4 Ways to Save Writing Leftovers

Turkey carcass

Sometimes there is just too much. You can’t cram another word in or you need to trim some ideas out to make your writing flow better. They’re really good ideas, but they just don’t fit in with what you’re working on right now.

Don’t trash them! It’s easy to save them and use them for something else. (Unlike turkey, you can store your ideas almost indefinitely without them growing green slime.)

Save Previous Versions

One way to make sure great ideas don’t disappear is to save each new version as a separate document. Avoid overwriting the previous version using that “Save As” function. This way you don’t have to stop in the heat of writing to note an idea you just can’t use right then but which may come in very handy later.

The problem with this is trying to find that idea again. It gets tough to relocate an idea when you just have a faint tickle in your memory of it. You can always try using the software’s search function.

Use Old Fashioned Pen and Paper

I find having a notebook nearby to jot down ideas is helpful. A bound notebook is good for me because I tend to lose individual scraps of paper (although I have been known to misplace notebooks and notepads for days on end).

Again, this isn’t the best method if you want to organize things for easy access in the future. Some people use index cards to help organize ideas.

Don’t use this method if you are in the writing “zone.” You don’t want to slow yourself down when you’re hot. However, if you are doing a leisurely cruise through after you’re done or you are in revision, this isn’t a bad way to go.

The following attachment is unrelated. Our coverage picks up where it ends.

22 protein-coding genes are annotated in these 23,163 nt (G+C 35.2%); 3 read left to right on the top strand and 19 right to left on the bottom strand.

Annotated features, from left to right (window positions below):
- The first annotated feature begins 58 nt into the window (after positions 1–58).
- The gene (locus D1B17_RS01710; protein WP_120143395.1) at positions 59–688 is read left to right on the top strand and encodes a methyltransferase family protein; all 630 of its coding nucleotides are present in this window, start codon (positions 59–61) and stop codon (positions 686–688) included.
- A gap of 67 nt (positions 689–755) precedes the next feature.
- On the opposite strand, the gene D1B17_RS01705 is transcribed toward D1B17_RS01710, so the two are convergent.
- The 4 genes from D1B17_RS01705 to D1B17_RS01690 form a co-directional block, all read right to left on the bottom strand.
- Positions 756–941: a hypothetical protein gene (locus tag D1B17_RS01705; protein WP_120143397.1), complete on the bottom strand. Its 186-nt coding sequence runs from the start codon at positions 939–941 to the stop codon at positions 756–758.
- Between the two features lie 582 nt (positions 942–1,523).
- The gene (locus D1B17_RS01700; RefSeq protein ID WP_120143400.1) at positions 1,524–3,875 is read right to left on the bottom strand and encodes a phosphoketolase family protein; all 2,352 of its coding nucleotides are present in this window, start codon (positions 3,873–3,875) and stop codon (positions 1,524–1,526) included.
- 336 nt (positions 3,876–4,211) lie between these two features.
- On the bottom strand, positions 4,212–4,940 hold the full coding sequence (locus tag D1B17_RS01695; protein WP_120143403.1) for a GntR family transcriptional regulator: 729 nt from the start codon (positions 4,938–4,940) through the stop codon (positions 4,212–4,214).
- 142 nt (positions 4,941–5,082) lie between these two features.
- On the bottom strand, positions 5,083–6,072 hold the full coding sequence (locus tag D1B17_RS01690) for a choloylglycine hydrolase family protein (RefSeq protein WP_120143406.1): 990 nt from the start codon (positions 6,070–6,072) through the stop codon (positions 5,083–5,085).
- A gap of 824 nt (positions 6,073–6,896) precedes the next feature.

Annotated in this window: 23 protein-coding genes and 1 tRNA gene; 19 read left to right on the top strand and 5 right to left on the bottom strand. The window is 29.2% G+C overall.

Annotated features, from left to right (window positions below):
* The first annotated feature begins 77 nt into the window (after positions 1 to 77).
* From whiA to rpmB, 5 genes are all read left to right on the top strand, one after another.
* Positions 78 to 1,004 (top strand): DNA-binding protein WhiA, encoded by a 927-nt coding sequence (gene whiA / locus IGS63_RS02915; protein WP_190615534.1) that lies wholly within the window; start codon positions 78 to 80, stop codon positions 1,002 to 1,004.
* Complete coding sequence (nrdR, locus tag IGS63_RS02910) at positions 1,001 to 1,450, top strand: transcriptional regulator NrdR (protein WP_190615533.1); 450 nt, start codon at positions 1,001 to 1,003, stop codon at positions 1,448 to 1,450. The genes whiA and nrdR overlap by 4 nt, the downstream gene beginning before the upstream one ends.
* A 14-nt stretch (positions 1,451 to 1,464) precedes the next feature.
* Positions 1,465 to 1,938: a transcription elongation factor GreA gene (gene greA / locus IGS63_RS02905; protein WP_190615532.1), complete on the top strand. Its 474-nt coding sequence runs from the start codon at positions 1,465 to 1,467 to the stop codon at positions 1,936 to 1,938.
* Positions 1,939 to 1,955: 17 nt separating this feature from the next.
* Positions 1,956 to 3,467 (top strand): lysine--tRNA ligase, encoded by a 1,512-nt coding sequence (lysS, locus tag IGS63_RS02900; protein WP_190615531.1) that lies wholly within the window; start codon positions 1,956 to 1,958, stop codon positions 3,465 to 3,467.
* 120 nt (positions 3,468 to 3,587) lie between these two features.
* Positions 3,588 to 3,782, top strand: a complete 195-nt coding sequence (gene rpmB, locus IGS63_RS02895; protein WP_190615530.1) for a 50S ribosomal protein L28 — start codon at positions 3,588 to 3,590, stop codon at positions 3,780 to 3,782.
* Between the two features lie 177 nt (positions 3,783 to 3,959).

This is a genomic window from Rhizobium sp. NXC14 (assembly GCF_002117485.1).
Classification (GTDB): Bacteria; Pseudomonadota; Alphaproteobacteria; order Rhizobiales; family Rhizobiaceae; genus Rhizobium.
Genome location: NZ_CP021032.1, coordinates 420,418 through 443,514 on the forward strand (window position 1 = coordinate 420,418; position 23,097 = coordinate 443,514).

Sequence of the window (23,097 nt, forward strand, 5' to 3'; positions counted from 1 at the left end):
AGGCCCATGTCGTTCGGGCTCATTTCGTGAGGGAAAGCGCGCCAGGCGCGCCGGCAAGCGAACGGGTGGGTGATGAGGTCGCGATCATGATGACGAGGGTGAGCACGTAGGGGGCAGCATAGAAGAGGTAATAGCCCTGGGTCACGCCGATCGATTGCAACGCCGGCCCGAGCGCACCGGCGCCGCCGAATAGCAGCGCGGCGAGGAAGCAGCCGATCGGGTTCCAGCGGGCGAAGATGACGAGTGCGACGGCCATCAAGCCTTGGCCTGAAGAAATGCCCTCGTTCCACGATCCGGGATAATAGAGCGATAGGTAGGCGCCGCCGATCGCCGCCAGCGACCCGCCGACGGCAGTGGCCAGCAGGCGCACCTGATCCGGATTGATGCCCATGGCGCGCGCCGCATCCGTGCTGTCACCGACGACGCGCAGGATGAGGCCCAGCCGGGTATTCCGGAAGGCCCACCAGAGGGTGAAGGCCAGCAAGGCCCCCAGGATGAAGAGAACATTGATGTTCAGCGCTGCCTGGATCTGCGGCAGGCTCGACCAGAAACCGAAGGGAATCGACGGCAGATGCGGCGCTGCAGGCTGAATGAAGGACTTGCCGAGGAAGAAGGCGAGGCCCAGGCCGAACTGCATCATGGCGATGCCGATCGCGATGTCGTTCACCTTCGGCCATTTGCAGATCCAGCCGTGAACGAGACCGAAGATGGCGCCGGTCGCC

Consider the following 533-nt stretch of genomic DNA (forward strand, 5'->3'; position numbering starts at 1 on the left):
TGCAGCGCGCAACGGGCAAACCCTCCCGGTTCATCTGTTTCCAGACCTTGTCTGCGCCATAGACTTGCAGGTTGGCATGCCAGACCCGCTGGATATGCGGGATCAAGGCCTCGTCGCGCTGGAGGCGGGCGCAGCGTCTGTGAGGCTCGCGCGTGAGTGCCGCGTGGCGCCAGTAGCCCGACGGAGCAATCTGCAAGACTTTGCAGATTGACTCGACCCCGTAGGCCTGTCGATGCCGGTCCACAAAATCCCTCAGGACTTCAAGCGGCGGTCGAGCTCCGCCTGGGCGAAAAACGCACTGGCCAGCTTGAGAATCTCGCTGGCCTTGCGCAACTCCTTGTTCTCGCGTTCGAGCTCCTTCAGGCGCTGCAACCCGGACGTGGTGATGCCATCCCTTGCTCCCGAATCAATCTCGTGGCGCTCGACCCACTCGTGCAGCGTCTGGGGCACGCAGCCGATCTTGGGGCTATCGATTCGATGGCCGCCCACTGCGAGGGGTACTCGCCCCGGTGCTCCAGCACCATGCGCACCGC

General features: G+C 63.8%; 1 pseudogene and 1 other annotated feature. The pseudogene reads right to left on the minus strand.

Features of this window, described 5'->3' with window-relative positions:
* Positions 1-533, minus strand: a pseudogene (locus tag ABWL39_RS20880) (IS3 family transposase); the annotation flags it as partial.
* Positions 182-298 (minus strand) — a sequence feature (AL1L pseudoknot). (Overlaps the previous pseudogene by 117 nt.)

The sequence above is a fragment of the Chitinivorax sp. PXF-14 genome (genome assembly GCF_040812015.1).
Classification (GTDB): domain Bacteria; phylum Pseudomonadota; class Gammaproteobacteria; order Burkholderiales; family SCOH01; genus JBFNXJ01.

I found that this old-fashioned method is excellent for when you’re stuck for an idea. You can pick up your notebook or cards, and read through them to find tasty nuggets to spark your creative juices.

Tap into Writing Specific Software

There are lots of software and apps out there specifically designed to help writers organize and write out their ideas. A couple that I haven’t used but seem to have solid followings are Scrivener and Evernote. From what I’ve read, they are great at helping writers easily organize and access notes and information especially for long works.

I have dabbled a bit with Microsoft’s OneNote but not to the point where I feel comfortable recommending it. It is another tool to help organize ideas that is open to writers.

I’d be interested in feedback from those of you who have used these (and similar offerings) especially in how you use them. I’m still a newbie with these.

Fly in the Cloud

I don’t know about you, but there are times when I’m out and about waiting for something – my car to be worked on, the doctor to see me – and I want to do some work. The problem is that all my “stuff” is sitting on my hard drive or a thumb drive that I can’t access. Tapping into my notes and ideas stored in Internet based files keeps me productive (and alleviates boredom).

Electronic documents are the equivalent of plastic containers for storing leftovers. Cloud access through services like Google Docs, Dropbox, and OneDrive are like traveling refrigerators. You can pull out those writing leftovers anywhere on a laptop, tablet, or smart phone; work on them; and even put what’s left back in the “fridge.”

If you get into the habit of stashing away some of these great leftovers, you will have a cornucopia to select from when you’re most in need of a good idea.

What are some of the ways you save those writing leftovers?


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